|Titre :||Culture shapes nursing practice: Findings from a New Zealand study (2017)|
|Auteurs :||Ruth Crawford, Auteur ; Jane Stein-Parbury, Auteur ; Denise Dignam, Auteur|
|Type de document :||Article : texte imprimé|
|Dans :||Patient Education and Counseling (Vol 100 n° 11, Novembre 2017)|
|Article en page(s) :||pp. 2047-2053|
This paper reports research undertaken to investigate nurses’ and parents’ experiences of communication about parental emotions in a hospital setting, with a focus on the environmental and cultural context within which the communication occurs.
A focused ethnography was employed as the aims were to understand the context within which nurse-parent interaction takes place, by exploring cultural factors, such as ways of living affecting nursing communication. Data collection occurred in a children’s unit of a New Zealand hospital, involving 260 h of participant observation field work, informal interviews with parents and nurses, followed by 20 formal interviews with nurses and parents.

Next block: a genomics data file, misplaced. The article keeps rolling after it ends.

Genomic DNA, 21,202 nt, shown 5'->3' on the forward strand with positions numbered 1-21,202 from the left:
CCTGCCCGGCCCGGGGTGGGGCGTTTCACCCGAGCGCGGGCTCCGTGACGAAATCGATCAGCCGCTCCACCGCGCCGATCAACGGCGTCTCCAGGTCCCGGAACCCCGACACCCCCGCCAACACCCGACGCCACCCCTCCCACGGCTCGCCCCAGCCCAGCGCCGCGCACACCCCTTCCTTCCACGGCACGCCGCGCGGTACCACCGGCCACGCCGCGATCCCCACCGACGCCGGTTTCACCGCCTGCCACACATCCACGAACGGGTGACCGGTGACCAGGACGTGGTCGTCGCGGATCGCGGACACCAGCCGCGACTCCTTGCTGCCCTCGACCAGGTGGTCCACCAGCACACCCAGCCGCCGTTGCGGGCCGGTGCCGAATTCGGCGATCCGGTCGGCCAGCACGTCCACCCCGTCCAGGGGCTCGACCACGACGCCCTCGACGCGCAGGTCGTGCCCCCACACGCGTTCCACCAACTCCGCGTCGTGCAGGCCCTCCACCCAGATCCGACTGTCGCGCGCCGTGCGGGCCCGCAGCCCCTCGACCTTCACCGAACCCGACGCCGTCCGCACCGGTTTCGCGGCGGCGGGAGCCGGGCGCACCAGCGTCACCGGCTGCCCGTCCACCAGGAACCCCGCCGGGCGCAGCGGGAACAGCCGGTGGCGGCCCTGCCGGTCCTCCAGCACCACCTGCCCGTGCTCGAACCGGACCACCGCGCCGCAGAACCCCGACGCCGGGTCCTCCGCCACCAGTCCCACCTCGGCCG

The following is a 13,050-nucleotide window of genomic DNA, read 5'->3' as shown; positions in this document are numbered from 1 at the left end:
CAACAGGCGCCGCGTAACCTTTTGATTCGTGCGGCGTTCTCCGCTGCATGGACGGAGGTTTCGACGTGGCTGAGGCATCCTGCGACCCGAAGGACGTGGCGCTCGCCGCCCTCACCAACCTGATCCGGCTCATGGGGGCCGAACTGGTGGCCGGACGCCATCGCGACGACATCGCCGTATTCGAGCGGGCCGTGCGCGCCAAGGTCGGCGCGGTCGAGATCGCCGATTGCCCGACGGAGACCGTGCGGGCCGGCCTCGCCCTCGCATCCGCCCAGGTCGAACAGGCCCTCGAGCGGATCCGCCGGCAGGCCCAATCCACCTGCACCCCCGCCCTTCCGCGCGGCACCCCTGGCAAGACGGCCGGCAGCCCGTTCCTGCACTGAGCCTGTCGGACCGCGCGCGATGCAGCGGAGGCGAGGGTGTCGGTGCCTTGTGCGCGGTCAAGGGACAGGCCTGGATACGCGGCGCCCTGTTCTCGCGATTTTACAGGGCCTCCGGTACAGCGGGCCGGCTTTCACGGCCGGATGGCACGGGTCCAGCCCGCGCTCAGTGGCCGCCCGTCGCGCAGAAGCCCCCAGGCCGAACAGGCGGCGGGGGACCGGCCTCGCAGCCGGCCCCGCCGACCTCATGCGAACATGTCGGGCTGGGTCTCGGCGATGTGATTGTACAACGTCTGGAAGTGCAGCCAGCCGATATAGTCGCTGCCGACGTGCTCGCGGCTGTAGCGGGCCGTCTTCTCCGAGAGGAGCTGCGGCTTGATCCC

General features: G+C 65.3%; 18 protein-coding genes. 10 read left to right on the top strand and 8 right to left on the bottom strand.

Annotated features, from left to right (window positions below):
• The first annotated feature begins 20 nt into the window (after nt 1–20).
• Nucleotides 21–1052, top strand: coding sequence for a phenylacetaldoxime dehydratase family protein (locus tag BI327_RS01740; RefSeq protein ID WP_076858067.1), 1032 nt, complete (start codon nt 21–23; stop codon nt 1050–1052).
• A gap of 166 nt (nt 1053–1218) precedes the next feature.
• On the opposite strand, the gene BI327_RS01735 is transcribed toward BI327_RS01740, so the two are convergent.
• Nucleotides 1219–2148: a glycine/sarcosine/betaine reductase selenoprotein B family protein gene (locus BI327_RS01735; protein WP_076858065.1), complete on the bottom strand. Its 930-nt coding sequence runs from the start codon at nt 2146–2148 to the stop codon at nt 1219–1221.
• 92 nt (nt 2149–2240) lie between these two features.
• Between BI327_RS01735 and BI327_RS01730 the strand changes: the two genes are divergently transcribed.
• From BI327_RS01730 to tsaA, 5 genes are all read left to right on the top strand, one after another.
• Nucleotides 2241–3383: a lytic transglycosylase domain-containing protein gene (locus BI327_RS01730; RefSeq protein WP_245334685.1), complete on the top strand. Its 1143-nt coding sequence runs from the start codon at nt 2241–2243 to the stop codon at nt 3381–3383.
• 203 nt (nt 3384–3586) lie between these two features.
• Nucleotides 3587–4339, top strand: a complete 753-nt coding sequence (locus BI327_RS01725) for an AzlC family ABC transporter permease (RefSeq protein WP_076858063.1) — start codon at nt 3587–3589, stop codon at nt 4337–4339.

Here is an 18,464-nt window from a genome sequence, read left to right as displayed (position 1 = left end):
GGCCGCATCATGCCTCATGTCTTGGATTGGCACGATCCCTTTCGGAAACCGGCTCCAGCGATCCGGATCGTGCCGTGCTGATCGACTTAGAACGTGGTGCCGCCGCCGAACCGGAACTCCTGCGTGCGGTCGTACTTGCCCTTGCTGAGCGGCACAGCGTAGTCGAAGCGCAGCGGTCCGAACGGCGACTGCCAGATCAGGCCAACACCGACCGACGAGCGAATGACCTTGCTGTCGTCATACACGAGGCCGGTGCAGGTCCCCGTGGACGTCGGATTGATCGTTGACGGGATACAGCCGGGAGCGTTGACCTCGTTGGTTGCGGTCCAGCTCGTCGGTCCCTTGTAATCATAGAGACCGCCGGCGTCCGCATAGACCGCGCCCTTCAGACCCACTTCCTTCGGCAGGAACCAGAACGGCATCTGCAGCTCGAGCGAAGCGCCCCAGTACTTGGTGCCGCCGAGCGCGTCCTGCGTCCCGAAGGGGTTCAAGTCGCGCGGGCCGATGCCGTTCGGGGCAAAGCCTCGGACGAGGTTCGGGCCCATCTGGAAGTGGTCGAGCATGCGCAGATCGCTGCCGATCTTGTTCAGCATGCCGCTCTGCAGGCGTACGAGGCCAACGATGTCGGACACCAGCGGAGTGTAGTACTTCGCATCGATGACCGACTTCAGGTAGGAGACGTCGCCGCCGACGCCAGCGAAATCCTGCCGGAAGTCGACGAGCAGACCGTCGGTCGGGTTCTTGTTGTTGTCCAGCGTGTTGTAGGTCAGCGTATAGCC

Nurses are cultural brokers, with the potential to be a link between the insider culture, the hospital and the outside, the parents. Parents look to nurses for cultural brokerage, to help them cross the strong cultural boundaries present in a hospital unit.
The context and culture of a hospital unit influences nurse-parent communication. There is a disconnection between parents’ emotional needs in hospital and nurses’ ability to meet those needs.
Nurses must be supported to provide effective cultural brokerage for parents. Unit managers need to acknowledge that meeting parents’ diverse needs is vital.
|RESO P.12||P000889||Bulletin||RESOdoc||Consultation sur place|